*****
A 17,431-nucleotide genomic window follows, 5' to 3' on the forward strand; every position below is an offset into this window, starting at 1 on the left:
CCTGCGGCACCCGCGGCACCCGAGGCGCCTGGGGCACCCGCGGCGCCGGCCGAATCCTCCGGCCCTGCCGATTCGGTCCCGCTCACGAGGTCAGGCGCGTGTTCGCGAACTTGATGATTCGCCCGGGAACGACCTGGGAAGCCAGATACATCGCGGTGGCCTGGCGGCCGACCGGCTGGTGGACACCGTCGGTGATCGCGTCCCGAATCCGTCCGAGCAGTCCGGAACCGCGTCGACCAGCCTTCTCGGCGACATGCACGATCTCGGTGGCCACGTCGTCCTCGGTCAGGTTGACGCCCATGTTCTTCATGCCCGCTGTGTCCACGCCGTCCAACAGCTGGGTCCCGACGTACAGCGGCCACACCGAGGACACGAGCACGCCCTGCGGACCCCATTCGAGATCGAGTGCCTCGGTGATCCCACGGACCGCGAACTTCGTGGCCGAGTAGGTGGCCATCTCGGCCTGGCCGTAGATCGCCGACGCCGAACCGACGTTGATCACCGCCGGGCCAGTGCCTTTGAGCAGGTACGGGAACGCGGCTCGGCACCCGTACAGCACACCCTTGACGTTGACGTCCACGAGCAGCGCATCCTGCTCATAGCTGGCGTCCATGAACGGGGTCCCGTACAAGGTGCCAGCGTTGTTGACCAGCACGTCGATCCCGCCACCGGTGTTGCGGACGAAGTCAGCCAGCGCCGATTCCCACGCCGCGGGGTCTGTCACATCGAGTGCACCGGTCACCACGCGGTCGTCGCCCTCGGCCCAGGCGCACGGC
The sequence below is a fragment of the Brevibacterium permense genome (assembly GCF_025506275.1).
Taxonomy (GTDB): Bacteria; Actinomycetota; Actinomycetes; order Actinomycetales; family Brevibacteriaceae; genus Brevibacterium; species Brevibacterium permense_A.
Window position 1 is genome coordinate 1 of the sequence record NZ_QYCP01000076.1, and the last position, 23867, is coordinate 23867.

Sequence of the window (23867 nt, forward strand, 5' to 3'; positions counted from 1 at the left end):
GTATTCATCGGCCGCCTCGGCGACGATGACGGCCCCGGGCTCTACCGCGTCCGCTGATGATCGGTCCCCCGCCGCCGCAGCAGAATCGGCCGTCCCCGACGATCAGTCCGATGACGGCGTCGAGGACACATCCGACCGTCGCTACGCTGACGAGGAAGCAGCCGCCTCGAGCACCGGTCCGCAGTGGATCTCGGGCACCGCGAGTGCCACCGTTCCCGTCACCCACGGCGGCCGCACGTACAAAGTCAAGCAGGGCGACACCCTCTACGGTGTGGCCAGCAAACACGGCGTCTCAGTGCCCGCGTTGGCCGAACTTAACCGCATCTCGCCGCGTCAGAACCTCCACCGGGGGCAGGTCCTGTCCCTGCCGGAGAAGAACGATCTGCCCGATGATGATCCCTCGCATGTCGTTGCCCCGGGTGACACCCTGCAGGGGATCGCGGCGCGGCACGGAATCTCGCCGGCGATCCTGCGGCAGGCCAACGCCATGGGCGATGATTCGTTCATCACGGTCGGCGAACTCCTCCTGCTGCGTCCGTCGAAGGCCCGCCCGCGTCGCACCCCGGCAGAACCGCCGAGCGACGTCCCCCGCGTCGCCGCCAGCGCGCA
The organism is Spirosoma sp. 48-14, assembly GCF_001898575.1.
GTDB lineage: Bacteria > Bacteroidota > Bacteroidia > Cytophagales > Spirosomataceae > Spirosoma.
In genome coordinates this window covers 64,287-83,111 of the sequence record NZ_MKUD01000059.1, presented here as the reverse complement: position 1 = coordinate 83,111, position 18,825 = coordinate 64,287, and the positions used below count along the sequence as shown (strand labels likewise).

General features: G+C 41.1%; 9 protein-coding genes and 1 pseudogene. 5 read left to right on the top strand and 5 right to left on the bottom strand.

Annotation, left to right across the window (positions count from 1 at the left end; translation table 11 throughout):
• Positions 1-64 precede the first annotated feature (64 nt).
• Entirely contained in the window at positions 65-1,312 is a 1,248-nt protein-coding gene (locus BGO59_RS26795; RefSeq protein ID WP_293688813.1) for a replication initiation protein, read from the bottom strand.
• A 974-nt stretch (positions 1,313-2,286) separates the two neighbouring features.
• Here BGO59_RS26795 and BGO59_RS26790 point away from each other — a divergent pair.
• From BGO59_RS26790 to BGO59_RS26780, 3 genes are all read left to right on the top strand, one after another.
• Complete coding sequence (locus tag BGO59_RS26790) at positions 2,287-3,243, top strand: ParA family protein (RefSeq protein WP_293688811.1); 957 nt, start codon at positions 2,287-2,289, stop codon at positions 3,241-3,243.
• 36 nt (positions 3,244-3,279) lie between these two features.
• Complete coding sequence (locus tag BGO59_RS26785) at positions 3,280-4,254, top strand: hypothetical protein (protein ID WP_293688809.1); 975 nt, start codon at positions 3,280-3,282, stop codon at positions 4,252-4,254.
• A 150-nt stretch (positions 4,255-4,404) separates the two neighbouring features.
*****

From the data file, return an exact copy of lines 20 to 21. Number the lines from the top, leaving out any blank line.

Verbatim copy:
• Complete coding sequence (locus tag BGO59_RS26785) at positions 3,280-4,254, top strand: hypothetical protein (protein ID WP_293688809.1); 975 nt, start codon at positions 3,280-3,282, stop codon at positions 4,252-4,254.
• A 150-nt stretch (positions 4,255-4,404) separates the two neighbouring features.